Testimony of personal knowledge trumps mere denial every time someone said. Right? Wrong! Testimony of personal knowledge is just testimony. It is not knowledge. It is not fact on its face.
In legal procedure, every positive allegation of personal knowledge is sufficiently answered by mere denial without anything more. Answers to Complaints must read “I specifically deny” such and such allegation in the complaint and that is enough to trump the allegation; no need of proof to back the denial because in logic you cannot prove a negative.
True, Holmes said “the life of the law is not logic but experience.” But logic is the distillation of experience; it sharpens the blunt edge of experience to cut deeper into the lie to reveal what is beneath if anything at all.
Mere denial shifts the entire burden of proof to the one alleging personal knowledge and puts her to the proof of her truthfulness. If she fails the proof, she is mendacious which is the $10 word for a liar.
In law, to accuse someone of something that you personally know begs the question if you did not make it all up; if you did not weave a fabric of lies.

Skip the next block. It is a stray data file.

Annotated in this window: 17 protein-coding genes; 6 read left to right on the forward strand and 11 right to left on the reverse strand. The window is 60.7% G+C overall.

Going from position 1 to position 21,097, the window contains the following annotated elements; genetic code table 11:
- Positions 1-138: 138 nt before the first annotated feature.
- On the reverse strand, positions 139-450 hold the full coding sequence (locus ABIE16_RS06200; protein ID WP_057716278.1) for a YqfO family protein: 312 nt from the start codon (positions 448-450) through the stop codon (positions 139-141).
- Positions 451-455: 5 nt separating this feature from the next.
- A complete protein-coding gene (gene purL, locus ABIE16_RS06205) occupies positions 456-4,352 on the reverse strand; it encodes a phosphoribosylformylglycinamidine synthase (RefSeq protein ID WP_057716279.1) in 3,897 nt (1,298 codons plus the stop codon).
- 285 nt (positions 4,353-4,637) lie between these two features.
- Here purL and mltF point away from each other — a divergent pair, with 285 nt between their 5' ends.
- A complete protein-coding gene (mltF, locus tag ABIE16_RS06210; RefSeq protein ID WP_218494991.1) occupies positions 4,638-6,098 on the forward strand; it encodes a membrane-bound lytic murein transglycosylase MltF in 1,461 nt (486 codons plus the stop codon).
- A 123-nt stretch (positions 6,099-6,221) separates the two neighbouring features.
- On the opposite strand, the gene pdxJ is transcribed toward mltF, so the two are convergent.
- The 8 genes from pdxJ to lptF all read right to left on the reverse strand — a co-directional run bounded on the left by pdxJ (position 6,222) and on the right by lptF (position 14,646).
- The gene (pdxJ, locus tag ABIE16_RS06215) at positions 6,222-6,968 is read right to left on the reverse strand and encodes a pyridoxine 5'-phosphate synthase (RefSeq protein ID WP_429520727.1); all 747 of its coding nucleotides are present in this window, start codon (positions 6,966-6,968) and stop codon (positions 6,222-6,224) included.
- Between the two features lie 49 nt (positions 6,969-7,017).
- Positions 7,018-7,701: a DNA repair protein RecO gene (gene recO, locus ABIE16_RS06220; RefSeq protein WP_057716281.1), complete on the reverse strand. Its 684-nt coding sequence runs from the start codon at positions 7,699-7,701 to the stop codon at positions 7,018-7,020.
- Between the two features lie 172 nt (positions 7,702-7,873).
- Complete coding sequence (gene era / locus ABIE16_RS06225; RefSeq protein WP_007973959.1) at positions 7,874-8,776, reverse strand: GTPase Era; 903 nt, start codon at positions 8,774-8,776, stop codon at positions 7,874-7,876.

I was with Pepe Diokno when he instructed the judge in the case of the Haruta Letter that a consistent testimony must be consistently a lie; no one remembers so much so accurately.
In short, personal knowledge is merely a ground for the admissibility of evidence that it is not hearsay but that is all. It is not proof of its veracity. Even worse, an accusation based upon a claim of personal knowledge exclusive to the accuser invites suspicion of complete fabrication. That’s not Blackstone or Joseph Storey; even better, that’s me.
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